The extraordinary stimulus
The magnitude of the great recession prompted the Fed to use extraordinary measures to boost consumption growth and investments. The Fed has maintained the Fed funds rate near zero since 2009. Since the Fed couldn’t reduce the Fed funds rate any more, it started with the asset purchase program to provide additional liquidity to the markets. The current phase of the asset purchase program, QE3, started in October, 2012. Originally, the Fed purchased $85 billion worth of securities ($45 billion long-term Treasury securities and $40 billion mortgage-backed-securities) a month. Eventually, after seeing an improvement in the economy, the Fed tapered the asset purchase program four times since December, 2013, by $10 billion each time. The asset purchases currently stand at $45 billion a month. The taper is expected to continue at $10 billion a month. At the current pace, the taper should end this fall.
The Fed’s balance sheet size has bloated to $4.3 trillion as on May 14, 2014, compared to pre-crisis level of $870 billion seen on August 1, 2007. This includes $2.4 trillion in U.S. Treasury securities (TLT) and $1.7 trillion in mortgage-backed-securities (MBB).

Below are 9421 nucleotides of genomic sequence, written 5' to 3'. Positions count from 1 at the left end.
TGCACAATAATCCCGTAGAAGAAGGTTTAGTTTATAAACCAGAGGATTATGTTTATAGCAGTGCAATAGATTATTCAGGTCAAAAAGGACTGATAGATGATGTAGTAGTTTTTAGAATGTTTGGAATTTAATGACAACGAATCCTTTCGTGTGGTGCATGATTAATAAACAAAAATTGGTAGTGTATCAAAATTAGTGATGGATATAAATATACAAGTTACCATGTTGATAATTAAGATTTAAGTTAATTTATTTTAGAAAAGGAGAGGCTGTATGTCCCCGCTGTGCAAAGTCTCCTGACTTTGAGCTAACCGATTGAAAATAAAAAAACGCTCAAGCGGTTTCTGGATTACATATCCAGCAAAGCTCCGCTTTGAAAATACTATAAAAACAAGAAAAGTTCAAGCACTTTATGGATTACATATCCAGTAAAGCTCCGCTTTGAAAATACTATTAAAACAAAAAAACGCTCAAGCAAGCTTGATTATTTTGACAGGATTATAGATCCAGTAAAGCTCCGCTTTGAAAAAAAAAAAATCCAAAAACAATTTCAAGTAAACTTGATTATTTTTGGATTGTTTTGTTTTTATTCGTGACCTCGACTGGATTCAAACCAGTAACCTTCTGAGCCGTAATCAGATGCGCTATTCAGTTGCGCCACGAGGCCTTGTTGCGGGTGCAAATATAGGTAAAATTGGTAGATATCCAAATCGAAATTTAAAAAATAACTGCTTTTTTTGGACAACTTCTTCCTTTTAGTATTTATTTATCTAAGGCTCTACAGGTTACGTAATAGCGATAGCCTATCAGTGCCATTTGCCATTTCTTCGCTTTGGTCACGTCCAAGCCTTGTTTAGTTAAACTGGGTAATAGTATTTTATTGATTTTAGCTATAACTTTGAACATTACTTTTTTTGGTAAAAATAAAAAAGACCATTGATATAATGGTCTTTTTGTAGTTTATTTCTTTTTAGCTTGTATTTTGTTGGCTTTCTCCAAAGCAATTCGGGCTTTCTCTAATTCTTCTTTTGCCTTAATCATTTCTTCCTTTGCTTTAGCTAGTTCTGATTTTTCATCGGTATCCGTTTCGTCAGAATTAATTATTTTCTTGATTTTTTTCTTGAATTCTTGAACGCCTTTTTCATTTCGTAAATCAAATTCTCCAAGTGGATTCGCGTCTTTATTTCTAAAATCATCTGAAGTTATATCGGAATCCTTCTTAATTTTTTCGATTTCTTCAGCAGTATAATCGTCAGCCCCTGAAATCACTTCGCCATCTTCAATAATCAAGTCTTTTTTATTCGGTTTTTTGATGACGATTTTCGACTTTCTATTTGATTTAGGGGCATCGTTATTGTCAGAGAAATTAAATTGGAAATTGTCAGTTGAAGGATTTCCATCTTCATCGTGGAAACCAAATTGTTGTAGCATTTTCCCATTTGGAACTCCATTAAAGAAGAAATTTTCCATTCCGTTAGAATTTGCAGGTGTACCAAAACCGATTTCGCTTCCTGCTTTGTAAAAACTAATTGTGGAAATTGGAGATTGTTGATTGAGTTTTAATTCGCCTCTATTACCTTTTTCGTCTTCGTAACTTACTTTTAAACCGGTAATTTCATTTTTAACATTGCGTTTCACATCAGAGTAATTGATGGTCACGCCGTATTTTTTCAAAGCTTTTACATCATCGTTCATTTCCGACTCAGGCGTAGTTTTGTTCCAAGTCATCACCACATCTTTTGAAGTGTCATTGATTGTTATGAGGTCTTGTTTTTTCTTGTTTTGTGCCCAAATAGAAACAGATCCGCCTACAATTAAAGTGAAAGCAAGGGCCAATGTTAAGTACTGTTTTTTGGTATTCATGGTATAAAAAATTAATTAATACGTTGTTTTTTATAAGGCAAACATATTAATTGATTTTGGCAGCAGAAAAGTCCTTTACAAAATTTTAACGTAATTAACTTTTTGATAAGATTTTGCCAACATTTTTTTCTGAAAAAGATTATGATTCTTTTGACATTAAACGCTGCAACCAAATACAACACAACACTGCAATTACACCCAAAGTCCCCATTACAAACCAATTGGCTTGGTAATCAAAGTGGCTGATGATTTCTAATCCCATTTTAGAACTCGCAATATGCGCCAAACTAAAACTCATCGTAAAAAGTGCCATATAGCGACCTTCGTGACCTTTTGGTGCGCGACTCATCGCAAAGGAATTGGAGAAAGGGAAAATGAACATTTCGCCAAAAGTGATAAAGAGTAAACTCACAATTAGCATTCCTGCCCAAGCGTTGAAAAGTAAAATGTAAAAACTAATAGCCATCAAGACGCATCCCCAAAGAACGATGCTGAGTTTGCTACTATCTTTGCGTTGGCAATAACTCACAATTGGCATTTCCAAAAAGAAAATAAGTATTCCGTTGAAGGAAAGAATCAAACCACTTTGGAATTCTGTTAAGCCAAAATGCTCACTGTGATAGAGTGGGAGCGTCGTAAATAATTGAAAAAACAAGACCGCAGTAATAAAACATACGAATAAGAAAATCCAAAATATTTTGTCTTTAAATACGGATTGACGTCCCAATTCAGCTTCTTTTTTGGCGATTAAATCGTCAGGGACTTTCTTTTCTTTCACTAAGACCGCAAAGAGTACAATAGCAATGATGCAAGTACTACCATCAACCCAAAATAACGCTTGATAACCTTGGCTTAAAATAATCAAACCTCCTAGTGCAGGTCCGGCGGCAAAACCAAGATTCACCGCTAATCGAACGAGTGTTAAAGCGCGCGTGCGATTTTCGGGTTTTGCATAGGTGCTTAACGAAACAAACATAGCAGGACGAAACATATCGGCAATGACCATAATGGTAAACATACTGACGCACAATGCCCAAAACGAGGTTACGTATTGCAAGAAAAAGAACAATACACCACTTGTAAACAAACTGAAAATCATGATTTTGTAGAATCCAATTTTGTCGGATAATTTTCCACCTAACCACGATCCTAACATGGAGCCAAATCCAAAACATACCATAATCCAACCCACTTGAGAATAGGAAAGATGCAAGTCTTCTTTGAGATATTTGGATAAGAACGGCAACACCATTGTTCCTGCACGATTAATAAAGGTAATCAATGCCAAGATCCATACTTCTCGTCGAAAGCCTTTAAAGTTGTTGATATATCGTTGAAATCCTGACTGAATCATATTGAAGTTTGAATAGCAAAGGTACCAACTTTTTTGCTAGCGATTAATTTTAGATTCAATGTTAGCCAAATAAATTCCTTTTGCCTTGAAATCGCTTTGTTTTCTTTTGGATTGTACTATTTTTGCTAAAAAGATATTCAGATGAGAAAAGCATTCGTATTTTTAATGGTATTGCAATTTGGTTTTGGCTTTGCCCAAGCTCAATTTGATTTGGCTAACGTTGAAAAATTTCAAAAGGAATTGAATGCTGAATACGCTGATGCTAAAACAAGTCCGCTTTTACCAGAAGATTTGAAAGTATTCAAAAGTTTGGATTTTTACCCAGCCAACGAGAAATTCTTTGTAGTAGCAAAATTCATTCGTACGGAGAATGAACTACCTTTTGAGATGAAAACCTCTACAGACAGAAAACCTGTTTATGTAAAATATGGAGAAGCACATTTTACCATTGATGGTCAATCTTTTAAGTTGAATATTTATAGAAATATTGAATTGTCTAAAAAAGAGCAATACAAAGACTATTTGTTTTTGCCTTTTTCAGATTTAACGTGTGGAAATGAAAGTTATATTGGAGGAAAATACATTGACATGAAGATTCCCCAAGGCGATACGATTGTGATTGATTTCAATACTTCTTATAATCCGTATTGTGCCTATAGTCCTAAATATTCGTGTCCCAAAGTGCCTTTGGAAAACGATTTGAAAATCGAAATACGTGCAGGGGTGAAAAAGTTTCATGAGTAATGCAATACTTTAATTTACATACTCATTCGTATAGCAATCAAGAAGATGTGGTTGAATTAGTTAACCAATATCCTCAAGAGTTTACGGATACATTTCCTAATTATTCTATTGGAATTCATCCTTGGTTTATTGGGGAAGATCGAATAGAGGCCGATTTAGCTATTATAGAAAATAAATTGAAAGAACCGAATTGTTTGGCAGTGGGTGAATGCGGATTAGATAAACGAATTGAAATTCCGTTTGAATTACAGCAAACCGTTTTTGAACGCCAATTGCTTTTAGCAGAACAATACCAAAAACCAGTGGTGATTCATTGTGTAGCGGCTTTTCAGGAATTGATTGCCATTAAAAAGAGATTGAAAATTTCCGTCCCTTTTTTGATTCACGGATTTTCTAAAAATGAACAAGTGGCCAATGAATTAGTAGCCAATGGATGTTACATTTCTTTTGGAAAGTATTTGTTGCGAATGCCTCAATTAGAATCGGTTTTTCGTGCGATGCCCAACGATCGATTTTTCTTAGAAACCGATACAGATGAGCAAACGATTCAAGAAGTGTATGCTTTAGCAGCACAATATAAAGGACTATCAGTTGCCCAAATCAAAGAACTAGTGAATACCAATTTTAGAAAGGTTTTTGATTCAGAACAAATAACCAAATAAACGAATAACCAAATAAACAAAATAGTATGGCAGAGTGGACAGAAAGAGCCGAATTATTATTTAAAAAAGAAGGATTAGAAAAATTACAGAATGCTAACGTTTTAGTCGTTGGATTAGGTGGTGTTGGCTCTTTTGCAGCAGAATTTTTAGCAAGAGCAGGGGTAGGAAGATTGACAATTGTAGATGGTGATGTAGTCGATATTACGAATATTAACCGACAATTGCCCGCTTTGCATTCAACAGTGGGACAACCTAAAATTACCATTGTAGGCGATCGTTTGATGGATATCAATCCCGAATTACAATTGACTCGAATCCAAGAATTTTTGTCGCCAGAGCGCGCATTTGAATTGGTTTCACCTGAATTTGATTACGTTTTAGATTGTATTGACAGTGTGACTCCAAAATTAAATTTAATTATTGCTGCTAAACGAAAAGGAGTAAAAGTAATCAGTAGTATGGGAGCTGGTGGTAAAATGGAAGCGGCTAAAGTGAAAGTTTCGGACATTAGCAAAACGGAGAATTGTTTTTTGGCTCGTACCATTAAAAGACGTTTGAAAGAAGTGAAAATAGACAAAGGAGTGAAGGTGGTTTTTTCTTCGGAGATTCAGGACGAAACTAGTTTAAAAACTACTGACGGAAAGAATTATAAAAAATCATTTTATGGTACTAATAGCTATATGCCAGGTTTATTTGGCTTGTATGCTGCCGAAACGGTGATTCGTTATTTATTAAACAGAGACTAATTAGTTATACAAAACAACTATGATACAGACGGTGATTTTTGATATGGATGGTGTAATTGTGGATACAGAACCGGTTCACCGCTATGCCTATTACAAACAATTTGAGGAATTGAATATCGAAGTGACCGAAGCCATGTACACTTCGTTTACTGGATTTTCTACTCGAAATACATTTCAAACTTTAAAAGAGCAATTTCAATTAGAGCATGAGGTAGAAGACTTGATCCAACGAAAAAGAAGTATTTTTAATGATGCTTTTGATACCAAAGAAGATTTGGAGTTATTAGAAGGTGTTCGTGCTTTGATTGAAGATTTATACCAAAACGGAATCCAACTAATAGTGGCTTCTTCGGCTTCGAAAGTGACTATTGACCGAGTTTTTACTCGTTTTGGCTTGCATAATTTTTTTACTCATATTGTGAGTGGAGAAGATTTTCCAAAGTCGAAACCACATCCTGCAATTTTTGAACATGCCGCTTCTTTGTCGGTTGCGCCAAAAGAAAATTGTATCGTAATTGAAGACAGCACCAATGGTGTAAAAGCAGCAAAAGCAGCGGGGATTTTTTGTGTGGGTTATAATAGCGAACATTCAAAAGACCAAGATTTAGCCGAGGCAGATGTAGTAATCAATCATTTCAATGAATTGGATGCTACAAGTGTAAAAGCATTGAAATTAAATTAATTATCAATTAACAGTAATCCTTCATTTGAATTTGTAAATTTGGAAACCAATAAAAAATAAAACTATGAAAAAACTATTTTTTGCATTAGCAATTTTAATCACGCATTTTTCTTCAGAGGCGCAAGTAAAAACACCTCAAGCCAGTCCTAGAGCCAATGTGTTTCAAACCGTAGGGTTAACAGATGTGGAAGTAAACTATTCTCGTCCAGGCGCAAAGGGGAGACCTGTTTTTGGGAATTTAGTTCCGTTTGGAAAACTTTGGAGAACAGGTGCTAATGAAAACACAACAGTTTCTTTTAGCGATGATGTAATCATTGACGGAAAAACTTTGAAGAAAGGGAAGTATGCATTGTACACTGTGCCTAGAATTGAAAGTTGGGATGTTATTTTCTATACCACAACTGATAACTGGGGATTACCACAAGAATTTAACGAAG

As the asset purchase program winds down and the Fed readies for “normalization” in monetary policy, the biggest question would be “How will the Fed scale down the size of its balance sheet?”
Dr. Dudley said that “the balance sheet will be set on auto pilot,” meaning the securities will go off the balance sheet once they mature. This means that the Treasury securities will go off the balance sheet at maturity and the mortgage-backed-securities will go off the Fed’s balance sheet as and when mortgages are paid off. There won’t be an outright sell-off of any security during the normalization process. As a result, adjusting the Fed funds rate would be the primary tool available with the Fed to tighten the monetary policy.
The interest rates will increase during the process of tightening which will lead an to increase in Treasury bond (BND) yields. Corporate bond yields are usually derived from Treasury yields, the yields on investment grade bonds (LQD), and high-yield bonds (HYG). However, the magnitude of the increase in yields on corporate bonds might be lower than that for Treasury bonds because the improving economy will lead to improved corporate performance and result in the narrowing of credit spreads. However, our readers should be aware that the credit spreads are already running at their all-time lows.
To learn about what tools the Fed intends to use to control money market rates, continue reading the next section of this series.